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Internationalization and Growth: Evidence from Sweden

Listed author(s):
  • Blomström, Magnus


    (The European Institute of Japanese Studies)

Outward investment is a way of maximizing the rents on the accumulated knowledge and skill of a country´s firms, or preserving them as long as possible when the country itself has lost its comparative advantage in their industries, and the industries, or parts of them must relocate. This paper examines the internationalization of Swedish firms and investigates the type of operations they move abroad. We find that Swedish MNCs, in contrast to U.S. multinationals, expand their more advanced activities abroad and keep the low wage operations at home. Presumably this is because Sweden has lost its comparative advantage in highly advanced production. We conclude that the home country effects of capital movements in the form of foreign direct investment depend very much on the macro-economic conditions in the investing country.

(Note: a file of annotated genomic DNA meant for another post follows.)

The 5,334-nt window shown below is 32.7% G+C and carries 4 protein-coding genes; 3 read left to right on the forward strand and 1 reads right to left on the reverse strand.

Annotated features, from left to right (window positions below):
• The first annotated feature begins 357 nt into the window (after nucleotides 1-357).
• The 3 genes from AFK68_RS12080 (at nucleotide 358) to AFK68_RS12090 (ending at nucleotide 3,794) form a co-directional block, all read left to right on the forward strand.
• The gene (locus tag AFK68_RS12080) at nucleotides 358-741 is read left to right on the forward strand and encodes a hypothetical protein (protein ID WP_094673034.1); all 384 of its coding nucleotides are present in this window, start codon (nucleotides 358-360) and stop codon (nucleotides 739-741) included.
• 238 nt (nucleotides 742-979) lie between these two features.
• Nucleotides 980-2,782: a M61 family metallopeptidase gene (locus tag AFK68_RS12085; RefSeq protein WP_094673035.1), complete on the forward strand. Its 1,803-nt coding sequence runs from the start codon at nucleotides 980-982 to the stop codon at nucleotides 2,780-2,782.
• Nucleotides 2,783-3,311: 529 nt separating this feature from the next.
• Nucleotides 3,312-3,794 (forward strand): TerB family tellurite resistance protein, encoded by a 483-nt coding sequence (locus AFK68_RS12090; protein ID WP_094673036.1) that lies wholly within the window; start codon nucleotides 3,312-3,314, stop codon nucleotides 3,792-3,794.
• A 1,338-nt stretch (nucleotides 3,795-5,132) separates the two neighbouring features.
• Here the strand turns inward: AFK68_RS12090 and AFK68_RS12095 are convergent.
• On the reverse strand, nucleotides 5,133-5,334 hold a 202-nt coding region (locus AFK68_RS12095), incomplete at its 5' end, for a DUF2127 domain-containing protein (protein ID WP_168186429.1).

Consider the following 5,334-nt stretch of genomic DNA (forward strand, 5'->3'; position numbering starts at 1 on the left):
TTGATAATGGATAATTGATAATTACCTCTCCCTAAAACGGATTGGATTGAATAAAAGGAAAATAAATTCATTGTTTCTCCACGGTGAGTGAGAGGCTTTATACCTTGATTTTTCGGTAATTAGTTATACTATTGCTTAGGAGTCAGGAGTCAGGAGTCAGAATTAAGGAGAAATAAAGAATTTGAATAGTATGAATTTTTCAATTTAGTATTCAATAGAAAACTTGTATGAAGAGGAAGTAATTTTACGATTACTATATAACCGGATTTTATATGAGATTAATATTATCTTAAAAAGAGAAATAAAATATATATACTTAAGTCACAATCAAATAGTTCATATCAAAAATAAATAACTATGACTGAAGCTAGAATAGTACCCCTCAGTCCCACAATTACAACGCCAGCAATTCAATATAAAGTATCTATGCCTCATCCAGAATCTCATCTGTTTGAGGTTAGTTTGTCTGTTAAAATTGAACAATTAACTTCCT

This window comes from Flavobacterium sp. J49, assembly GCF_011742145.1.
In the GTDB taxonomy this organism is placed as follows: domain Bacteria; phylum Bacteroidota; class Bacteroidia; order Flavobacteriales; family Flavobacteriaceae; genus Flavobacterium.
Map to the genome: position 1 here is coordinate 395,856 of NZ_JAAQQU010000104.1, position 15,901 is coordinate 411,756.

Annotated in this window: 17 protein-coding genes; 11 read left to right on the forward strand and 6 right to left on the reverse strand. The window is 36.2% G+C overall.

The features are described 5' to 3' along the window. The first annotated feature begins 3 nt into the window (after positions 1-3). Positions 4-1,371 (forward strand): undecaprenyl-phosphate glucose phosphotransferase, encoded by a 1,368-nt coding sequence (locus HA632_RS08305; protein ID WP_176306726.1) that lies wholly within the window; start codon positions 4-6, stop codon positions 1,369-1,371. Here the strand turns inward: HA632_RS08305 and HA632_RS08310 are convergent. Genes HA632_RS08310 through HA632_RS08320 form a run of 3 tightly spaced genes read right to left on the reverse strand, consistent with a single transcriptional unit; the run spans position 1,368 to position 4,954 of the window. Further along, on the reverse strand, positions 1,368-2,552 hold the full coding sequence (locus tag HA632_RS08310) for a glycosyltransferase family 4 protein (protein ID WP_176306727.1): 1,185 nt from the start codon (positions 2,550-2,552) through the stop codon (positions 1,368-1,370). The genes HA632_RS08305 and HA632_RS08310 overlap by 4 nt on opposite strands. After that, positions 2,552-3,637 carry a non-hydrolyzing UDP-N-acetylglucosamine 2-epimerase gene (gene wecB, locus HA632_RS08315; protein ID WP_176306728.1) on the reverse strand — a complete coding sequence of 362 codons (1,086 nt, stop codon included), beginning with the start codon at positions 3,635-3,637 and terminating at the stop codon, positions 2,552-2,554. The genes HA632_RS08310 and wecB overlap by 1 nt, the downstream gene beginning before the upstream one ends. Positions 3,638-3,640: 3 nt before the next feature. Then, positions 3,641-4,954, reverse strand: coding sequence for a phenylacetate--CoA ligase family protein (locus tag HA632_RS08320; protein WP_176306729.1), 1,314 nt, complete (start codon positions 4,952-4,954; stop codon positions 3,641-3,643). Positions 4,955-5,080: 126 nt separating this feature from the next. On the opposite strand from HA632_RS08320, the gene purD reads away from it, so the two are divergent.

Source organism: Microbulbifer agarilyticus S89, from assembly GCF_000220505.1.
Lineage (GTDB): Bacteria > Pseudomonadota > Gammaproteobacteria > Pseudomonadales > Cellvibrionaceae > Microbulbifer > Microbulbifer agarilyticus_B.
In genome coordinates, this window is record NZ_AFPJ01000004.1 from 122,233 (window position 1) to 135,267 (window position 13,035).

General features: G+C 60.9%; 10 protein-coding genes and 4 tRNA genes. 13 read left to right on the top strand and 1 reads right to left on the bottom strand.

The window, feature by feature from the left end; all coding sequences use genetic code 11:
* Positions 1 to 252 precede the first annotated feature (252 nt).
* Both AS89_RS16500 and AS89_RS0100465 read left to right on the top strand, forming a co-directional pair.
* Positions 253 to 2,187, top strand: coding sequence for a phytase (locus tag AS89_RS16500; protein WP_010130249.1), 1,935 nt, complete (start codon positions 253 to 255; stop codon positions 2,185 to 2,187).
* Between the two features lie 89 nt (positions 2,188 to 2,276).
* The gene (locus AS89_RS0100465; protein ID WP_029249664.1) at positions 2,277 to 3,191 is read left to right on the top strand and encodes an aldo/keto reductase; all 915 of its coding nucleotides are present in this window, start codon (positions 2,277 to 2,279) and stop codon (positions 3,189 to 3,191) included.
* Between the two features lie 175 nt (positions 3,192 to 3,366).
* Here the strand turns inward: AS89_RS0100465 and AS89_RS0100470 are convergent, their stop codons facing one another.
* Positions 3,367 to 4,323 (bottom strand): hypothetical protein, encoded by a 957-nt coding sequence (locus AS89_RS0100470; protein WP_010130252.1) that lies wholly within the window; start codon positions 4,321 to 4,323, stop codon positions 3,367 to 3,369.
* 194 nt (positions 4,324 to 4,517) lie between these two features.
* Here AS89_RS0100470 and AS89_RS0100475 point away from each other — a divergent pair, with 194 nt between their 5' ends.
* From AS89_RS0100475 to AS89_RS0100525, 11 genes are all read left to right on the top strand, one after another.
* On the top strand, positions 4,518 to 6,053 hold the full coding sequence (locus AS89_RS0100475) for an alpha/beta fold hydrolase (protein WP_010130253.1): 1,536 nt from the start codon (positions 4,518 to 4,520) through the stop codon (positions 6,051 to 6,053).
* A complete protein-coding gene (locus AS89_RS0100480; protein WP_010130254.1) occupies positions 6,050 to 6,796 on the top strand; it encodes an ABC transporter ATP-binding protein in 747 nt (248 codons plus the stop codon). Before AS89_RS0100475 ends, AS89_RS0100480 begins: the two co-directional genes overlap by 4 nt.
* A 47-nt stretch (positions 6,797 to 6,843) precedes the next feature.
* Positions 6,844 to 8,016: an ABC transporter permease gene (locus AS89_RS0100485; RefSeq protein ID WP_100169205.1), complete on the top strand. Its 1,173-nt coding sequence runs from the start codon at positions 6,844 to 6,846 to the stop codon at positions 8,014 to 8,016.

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Paper provided by Stockholm School of Economics in its series SSE/EFI Working Paper Series in Economics and Finance with number 375.

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Length: 18 pages
Date of creation: 14 Apr 2000
Publication status: Published in Swedish Economic Policy Review, 2000, pages 185-201.
Handle: RePEc:hhs:hastef:0375
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